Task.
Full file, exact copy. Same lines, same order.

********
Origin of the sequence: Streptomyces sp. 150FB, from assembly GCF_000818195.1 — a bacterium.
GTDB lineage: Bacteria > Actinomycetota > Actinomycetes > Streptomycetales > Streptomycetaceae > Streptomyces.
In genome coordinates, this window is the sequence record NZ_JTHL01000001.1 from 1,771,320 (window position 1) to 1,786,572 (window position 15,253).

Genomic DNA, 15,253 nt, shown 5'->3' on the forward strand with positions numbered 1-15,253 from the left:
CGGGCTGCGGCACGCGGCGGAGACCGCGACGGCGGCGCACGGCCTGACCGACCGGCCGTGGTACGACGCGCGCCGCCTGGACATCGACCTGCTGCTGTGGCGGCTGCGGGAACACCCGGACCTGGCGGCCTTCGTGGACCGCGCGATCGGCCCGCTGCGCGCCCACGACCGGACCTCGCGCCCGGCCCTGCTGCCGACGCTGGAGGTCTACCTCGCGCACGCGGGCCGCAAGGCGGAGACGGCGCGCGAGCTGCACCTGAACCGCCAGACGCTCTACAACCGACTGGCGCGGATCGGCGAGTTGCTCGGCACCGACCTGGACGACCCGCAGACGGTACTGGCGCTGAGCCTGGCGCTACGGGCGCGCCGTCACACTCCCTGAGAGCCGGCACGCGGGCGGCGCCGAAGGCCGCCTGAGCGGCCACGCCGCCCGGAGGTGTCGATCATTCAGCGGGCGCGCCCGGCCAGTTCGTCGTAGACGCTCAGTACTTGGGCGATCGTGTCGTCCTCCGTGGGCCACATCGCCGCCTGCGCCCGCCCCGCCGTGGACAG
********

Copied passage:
Origin of the sequence: Streptomyces sp. 150FB, from assembly GCF_000818195.1 — a bacterium.
GTDB lineage: Bacteria > Actinomycetota > Actinomycetes > Streptomycetales > Streptomycetaceae > Streptomyces.
In genome coordinates, this window is the sequence record NZ_JTHL01000001.1 from 1,771,320 (window position 1) to 1,786,572 (window position 15,253).

Genomic DNA, 15,253 nt, shown 5'->3' on the forward strand with positions numbered 1-15,253 from the left:
CGGGCTGCGGCACGCGGCGGAGACCGCGACGGCGGCGCACGGCCTGACCGACCGGCCGTGGTACGACGCGCGCCGCCTGGACATCGACCTGCTGCTGTGGCGGCTGCGGGAACACCCGGACCTGGCGGCCTTCGTGGACCGCGCGATCGGCCCGCTGCGCGCCCACGACCGGACCTCGCGCCCGGCCCTGCTGCCGACGCTGGAGGTCTACCTCGCGCACGCGGGCCGCAAGGCGGAGACGGCGCGCGAGCTGCACCTGAACCGCCAGACGCTCTACAACCGACTGGCGCGGATCGGCGAGTTGCTCGGCACCGACCTGGACGACCCGCAGACGGTACTGGCGCTGAGCCTGGCGCTACGGGCGCGCCGTCACACTCCCTGAGAGCCGGCACGCGGGCGGCGCCGAAGGCCGCCTGAGCGGCCACGCCGCCCGGAGGTGTCGATCATTCAGCGGGCGCGCCCGGCCAGTTCGTCGTAGACGCTCAGTACTTGGGCGATCGTGTCGTCCTCCGTGGGCCACATCGCCGCCTGCGCCCGCCCCGCCGTGGACAG